This article originally appeared in the Colorado Snowmobile Association newspaper, Snowmobile Scoop.

Making Good Decisions
Stan Gale- Safety Team member

Summer has turned quickly into winter and most of us will have been riding our machines by the time this safety article reaches you. This season already looks to be a good one, and our decisions NOW will make this winter’s snowmobiling enjoyable and safe for everyone. Because we never ride alone, our decisions and conduct directly affect the group experience. In a short moment a beautiful day can turn into an upsetting experience. 

That is why our decisions need to be well thought out, and the decision making process should start before we start the engine! Consider for a moment that we would never allow a child or young adolescent to steer and throttle a motorcycle and certainly not carry an extra rider on the back. These modern machines accelerate fast, are weighty, and designed to be ridden by adults who have a driver’s license! 

The same safety principles and considerations should apply to letting a youngster operate a snowmobile, because in essence, it is a powerful “snow motorcycle.” Far too often I have seen youngsters on snowmobiles sitting in front of an adult steering the machine and also operating the throttle. Doing so is a recipe for disaster! Sooner or later something unexpected and regretful is likely happen.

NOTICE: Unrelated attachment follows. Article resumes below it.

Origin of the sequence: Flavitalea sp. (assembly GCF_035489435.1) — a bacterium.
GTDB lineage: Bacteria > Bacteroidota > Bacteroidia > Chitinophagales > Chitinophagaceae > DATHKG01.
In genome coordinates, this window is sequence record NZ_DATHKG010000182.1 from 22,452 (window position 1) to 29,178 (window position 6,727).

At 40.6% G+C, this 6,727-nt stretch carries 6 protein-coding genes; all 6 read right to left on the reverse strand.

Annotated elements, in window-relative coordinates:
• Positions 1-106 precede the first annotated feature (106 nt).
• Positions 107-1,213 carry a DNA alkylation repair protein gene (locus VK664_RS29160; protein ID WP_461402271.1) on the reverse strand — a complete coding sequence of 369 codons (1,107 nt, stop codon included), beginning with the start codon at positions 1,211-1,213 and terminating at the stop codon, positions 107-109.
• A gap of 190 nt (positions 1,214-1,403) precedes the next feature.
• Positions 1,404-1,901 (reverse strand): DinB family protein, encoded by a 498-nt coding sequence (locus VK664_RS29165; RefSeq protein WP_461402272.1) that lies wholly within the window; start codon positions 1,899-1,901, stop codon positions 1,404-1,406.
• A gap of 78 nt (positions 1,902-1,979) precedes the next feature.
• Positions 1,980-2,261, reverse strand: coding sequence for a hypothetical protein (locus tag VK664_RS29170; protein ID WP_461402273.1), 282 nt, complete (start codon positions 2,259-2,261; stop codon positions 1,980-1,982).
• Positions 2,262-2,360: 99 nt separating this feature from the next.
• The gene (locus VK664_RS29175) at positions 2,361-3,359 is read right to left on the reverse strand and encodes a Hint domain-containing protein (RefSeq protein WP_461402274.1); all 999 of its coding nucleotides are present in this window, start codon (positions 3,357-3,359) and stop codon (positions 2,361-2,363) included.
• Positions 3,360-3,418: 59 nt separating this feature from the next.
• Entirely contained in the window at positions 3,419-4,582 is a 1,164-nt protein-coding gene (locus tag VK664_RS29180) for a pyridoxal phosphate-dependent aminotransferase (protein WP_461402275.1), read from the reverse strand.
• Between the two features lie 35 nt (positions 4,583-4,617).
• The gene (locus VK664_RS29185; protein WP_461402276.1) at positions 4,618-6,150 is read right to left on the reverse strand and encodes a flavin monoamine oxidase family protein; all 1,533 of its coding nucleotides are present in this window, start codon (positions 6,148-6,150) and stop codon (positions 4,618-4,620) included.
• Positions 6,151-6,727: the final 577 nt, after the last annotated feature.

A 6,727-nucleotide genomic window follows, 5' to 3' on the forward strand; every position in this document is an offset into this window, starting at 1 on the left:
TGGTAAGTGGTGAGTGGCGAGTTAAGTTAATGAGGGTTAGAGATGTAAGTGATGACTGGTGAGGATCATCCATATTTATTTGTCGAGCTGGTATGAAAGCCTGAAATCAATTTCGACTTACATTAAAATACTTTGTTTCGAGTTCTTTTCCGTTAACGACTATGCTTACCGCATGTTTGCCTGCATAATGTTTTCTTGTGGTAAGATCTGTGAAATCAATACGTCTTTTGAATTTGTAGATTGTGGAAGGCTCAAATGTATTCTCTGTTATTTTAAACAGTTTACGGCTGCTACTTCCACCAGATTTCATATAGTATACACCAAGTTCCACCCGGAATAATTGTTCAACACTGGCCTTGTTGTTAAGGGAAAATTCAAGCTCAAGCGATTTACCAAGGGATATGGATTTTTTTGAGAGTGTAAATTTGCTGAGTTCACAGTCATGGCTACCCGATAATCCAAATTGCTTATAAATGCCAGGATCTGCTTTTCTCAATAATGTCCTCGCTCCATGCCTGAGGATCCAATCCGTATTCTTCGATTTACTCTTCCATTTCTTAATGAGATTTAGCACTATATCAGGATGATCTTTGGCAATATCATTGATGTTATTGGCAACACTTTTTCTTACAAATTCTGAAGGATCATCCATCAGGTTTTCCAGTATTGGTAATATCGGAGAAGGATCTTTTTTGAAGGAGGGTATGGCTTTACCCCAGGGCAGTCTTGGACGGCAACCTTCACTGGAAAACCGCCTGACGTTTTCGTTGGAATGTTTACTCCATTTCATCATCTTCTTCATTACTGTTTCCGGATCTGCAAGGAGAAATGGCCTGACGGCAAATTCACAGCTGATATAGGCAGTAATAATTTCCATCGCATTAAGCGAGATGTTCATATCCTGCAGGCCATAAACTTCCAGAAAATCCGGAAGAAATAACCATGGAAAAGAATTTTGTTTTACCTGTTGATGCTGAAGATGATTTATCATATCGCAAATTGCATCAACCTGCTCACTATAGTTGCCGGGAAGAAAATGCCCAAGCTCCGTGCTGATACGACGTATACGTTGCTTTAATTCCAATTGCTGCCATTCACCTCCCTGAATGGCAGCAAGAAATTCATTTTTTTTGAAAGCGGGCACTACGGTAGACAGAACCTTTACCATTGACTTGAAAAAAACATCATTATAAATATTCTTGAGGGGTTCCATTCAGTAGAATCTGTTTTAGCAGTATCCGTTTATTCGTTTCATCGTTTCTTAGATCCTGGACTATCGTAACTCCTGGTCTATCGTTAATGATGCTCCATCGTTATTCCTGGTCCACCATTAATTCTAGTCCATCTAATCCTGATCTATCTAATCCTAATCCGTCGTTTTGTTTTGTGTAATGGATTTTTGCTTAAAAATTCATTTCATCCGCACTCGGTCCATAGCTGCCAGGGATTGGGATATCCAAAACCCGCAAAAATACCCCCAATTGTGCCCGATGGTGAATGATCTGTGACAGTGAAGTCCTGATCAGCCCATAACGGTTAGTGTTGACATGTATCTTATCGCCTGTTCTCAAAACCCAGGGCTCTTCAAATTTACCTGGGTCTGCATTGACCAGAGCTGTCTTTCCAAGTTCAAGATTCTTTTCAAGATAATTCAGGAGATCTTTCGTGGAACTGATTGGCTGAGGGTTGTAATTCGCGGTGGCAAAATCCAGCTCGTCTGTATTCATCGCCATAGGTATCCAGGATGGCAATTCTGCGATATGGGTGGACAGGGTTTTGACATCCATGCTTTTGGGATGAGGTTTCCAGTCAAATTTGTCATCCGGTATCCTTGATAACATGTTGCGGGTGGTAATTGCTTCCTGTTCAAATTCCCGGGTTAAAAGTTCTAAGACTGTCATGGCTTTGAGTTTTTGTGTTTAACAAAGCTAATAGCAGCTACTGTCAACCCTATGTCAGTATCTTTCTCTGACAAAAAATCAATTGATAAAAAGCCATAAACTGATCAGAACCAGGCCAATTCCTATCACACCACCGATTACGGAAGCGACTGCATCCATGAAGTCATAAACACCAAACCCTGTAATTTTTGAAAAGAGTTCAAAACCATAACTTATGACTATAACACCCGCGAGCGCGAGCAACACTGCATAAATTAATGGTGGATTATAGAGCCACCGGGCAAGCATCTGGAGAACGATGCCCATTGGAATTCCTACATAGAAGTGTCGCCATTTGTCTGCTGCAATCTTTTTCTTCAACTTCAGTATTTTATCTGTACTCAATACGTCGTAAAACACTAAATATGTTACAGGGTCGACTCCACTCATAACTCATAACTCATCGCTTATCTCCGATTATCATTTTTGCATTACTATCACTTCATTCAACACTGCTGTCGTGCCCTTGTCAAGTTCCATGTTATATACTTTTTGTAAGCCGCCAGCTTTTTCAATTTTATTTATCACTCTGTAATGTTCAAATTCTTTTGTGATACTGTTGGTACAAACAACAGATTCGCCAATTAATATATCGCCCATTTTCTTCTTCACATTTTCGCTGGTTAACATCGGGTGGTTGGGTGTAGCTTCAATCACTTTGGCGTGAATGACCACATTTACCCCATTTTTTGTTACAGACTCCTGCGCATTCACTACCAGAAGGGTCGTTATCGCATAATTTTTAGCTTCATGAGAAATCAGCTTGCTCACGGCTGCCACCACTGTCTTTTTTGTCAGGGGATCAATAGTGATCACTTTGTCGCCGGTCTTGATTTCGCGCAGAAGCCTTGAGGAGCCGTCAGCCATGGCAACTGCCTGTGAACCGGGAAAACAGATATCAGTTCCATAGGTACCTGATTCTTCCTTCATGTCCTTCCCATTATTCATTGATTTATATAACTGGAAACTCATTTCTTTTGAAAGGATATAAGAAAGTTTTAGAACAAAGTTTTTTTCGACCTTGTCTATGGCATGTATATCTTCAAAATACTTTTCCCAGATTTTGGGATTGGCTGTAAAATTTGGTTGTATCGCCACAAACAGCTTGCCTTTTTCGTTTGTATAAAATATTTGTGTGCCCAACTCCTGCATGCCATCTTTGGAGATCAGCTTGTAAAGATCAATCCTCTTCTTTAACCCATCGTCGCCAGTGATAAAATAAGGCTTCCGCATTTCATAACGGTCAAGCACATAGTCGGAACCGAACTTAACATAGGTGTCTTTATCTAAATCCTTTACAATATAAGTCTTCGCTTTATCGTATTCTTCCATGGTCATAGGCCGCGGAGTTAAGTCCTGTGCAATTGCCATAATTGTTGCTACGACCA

The consequences of crashing or overturning the snowmobile with two riders or getting pinned underneath and being injured are simply not worth the risk! We adults and parents set the example from the get go, and one option might be to find a youth snowmobile track with a lighter and smaller youth machine designed to be ridden by a youngster. Be safe rather than sorry and think hard on this…

What do you need to be comfortable, safe, and warm, if your snowmobile has a mechanical breakdown far from the trailhead? It is uncomplicated to come up with your own list or talk about this with your buddies or snowmobile club members. My safety “overnight” and bivy pack always gets strapped onto my sled first thing, and it includes a flare. I hope I never need to use it, but just as I have a full tank of gas, I am well prepared. I would no sooner hop into a canoe or boat without a proper life preserver than ride without a back up plan or safety pack.

By making good decisions we set an example for others to follow and prevent accidents and injury from ever happening. It is so easy to do. See you in the snow, somewhere and have safe and great family fun!